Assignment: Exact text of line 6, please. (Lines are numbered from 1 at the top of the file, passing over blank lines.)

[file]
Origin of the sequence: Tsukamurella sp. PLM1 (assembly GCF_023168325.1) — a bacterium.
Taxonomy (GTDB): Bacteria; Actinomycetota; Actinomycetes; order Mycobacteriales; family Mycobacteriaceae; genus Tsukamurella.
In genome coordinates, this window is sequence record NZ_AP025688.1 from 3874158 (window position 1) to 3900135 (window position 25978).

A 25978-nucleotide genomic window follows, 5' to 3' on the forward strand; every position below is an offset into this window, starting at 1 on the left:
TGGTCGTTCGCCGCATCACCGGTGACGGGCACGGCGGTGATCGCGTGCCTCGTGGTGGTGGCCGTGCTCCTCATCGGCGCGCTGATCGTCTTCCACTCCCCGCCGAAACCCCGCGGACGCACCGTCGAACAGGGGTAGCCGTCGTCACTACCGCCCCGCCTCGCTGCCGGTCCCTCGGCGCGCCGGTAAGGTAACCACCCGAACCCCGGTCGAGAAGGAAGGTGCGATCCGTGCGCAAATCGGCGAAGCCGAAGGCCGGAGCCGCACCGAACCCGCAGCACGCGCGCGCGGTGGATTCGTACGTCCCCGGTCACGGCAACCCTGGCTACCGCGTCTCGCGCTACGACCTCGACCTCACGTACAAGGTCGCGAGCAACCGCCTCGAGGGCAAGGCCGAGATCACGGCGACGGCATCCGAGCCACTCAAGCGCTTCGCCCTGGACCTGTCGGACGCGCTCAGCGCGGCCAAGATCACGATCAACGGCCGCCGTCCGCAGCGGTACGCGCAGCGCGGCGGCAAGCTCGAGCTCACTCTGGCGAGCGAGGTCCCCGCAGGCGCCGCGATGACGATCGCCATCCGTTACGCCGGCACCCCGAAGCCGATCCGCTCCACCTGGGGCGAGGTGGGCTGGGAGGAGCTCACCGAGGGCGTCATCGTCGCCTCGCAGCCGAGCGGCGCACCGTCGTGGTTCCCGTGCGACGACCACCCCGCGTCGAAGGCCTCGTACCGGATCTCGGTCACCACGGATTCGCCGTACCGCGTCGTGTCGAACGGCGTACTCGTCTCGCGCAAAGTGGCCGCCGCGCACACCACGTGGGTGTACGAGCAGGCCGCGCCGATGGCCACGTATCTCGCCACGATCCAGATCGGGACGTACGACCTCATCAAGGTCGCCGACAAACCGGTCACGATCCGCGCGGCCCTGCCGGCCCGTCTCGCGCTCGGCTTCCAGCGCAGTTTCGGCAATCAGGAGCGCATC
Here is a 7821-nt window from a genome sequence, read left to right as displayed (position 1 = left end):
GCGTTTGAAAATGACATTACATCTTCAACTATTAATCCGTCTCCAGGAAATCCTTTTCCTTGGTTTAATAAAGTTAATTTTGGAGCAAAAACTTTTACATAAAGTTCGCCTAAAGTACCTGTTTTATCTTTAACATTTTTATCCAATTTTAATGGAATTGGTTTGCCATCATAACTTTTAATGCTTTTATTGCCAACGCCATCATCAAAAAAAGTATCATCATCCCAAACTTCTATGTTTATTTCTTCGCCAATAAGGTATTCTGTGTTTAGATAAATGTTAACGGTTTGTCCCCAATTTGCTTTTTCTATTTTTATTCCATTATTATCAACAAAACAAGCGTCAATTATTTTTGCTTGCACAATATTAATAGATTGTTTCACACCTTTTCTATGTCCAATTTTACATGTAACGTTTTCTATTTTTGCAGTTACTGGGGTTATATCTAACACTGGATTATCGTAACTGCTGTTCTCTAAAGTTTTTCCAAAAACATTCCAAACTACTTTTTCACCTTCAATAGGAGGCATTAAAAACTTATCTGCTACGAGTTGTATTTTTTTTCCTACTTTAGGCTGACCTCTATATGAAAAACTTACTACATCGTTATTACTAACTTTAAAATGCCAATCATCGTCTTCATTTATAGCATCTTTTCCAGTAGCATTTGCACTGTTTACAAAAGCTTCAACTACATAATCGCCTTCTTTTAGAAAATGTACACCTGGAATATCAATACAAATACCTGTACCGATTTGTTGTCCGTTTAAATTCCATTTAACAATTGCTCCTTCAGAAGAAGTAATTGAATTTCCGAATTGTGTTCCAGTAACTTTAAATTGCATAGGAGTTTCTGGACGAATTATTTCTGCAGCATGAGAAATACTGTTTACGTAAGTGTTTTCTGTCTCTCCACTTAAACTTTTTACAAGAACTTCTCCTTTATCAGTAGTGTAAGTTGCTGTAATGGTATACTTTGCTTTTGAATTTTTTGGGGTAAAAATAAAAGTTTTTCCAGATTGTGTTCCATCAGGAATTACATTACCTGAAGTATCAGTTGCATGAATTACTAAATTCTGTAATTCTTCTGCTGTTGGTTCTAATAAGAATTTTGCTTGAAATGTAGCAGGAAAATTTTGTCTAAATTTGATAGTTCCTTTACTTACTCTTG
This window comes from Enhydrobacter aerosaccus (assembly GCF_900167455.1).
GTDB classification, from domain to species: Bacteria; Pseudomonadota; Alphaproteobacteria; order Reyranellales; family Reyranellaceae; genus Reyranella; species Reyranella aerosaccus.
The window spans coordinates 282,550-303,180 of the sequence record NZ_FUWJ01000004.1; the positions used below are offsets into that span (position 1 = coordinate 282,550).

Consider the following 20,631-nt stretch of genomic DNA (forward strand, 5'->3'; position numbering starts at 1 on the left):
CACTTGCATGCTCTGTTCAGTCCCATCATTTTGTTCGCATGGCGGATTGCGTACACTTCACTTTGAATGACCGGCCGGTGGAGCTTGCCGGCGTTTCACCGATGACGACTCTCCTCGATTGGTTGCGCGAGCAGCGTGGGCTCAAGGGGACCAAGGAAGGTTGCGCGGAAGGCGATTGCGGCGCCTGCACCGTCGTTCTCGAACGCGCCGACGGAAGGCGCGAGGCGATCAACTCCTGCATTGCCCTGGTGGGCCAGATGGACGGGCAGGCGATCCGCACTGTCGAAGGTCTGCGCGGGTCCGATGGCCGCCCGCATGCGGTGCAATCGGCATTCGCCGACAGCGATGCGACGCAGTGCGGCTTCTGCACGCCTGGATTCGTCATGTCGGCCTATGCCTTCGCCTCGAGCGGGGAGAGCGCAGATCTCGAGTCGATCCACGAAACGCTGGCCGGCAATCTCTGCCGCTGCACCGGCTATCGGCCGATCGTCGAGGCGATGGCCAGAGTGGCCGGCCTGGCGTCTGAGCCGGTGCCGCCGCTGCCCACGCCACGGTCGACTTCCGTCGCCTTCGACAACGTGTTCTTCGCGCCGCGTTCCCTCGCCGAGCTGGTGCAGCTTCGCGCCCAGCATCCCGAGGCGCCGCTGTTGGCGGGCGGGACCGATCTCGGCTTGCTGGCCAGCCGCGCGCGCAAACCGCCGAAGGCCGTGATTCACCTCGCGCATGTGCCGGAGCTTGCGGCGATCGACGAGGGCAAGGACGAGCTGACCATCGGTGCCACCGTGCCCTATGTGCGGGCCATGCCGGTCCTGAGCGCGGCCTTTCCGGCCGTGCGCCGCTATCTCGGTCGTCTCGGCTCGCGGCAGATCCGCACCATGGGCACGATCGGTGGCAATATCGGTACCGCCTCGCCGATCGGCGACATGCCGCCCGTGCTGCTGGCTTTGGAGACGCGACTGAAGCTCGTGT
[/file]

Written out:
Here is a 7821-nt window from a genome sequence, read left to right as displayed (position 1 = left end):